European Mobility Week is celebrated every year between September 16 and 22. It is a European initiative that encourages cities to introduce and promote sustainable transport measures and invites citizens to try alternatives to car use. This year the theme is sustainable mobility, specifically “Multimodality.”
The multimodality promotes the use and combination of different modes for urban transport for both passengers and goods. This combination implies maximizing the benefits for passengers: costs, speed, flexibility, comfort, reliability, etc. It also offers social benefits such as reducing pollution and congestion or improving the quality of life and health.
One of the key drivers is the growing trend towards digitalization in urban mobility.
Do you know all the ways to move into the city?
There are many ways to move around the city: motorized, motorless, shared, public, individual, traditional, new. Without forgetting to walk, cycle, public transport (such as bus, tram, subway, and train ), and many others such as shared bicycles, taxis, shuttles or shared cars.
In this context, multimodality covers a multitude of possible combinations for commuting within the city. Urban trips tend to be shorter compared to long-distance ones, something that describes multimodality through the use of different modes of transportation for different trips within the weekly routine. If the trip is short, the best option may be to walk, the bicycle or the electric scooter while the bus or train is suitable for longer trips.
With digital improvements, multimodal journeys have evolved towards more sustainable means. For transport to continue to evolve, maintaining good infrastructure and building multimodal centers is crucial. Smart cards to facilitate payment or apps increase the convenience of combining different active and collective modes of transport.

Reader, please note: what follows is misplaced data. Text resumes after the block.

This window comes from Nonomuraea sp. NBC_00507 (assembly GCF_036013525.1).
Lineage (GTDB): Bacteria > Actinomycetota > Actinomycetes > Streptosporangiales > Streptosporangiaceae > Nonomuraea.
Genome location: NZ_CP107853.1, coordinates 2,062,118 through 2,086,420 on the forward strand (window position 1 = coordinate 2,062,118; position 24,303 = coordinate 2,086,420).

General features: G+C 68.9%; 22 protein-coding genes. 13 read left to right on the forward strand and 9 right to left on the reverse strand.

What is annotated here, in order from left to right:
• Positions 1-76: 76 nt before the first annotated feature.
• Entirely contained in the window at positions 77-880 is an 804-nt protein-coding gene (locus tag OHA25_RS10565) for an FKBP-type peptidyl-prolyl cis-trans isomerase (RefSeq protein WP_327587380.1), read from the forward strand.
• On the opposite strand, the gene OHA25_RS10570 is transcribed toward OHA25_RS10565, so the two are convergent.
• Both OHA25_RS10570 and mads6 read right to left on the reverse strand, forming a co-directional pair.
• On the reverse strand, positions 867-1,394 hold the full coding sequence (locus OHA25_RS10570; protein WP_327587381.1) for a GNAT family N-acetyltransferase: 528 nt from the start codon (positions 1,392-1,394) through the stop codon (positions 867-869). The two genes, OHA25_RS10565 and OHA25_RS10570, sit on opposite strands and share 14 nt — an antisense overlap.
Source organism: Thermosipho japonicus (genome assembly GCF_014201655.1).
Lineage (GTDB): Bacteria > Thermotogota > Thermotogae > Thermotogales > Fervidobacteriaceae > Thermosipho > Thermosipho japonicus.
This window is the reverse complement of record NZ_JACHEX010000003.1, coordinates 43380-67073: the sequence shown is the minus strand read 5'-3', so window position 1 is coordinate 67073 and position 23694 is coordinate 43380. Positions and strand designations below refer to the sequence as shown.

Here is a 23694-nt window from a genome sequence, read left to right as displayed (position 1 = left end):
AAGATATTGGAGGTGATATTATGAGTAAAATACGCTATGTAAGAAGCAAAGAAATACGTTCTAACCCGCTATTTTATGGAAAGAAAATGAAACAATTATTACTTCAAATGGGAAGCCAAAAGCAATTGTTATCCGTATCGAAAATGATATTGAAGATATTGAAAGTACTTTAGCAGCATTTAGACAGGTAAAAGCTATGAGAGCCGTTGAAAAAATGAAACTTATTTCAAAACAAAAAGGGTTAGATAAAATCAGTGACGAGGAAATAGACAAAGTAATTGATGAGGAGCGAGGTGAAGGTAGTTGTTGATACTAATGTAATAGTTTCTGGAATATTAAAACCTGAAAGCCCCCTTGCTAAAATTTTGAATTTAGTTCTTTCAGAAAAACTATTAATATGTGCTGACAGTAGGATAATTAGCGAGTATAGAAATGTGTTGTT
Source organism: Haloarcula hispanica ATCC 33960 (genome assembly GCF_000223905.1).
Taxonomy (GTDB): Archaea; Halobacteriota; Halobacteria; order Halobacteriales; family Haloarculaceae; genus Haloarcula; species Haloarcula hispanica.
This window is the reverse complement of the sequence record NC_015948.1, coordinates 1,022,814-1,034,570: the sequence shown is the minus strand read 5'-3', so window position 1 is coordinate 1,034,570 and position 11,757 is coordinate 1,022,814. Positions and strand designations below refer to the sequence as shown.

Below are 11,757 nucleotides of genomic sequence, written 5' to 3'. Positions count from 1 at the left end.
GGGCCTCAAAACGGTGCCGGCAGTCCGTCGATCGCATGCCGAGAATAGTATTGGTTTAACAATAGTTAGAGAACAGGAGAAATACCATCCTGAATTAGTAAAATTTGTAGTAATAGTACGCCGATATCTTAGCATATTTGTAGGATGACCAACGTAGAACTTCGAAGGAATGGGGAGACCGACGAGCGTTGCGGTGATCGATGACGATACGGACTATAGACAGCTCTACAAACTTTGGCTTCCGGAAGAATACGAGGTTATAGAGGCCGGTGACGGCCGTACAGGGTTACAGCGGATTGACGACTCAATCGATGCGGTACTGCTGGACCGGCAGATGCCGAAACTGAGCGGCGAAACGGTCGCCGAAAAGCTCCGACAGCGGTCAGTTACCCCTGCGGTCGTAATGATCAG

Thanks to this digitalization, the concept of “mobility as a service (MaaS)” has been reinforced. This term includes a central topic the integration of various forms of transport into a single mobility service that can access on-demand through an app with a single payment. MaaS has excellent potential to achieve seamless mobility if it implements following the best support policy frameworks.
Benefits of multimodality
There are many benefits of getting around the city taking advantage of the different transport solutions:
- Make the most of the time: during the journey on public transport, you can read, work from your smartphone, talk with friends or simply, sit relaxed while listening to music.
- Doing some exercise never hurts: going to work by bike or walking over short distances (up to 5km) provides the recommended 30 minutes of exercise per day to stay healthy and in good shape. People who walk at least 25 minutes a day can expect to live, on average, for three to seven years.
- Saving money: keeping a car costs money. Depending on your usual routes and with an intelligent combination of them, you can get cheaper. Walking is free, an electric bicycle or a monthly public transport voucher is relatively cheap. Shared mobility is also a great option.
- Making our city a better place to live: the relationship between cars and the city poses many challenges: pollution, congestion, use of urban space, the safety of public roads, health. By combining different modes of transport, we can respond collectively to these problems and even manage to produce economic benefits for society.
- Recover the greatness of the planet: urban mobility is responsible for 40% of all CO2 emissions from road transport. Since private cars are the focal point of European mobility habits, the possibility of improvement is enormous, and a combination of transport modes provides enough options to achieve the objectives of flexibility, speed, and comfort provided by the particular car.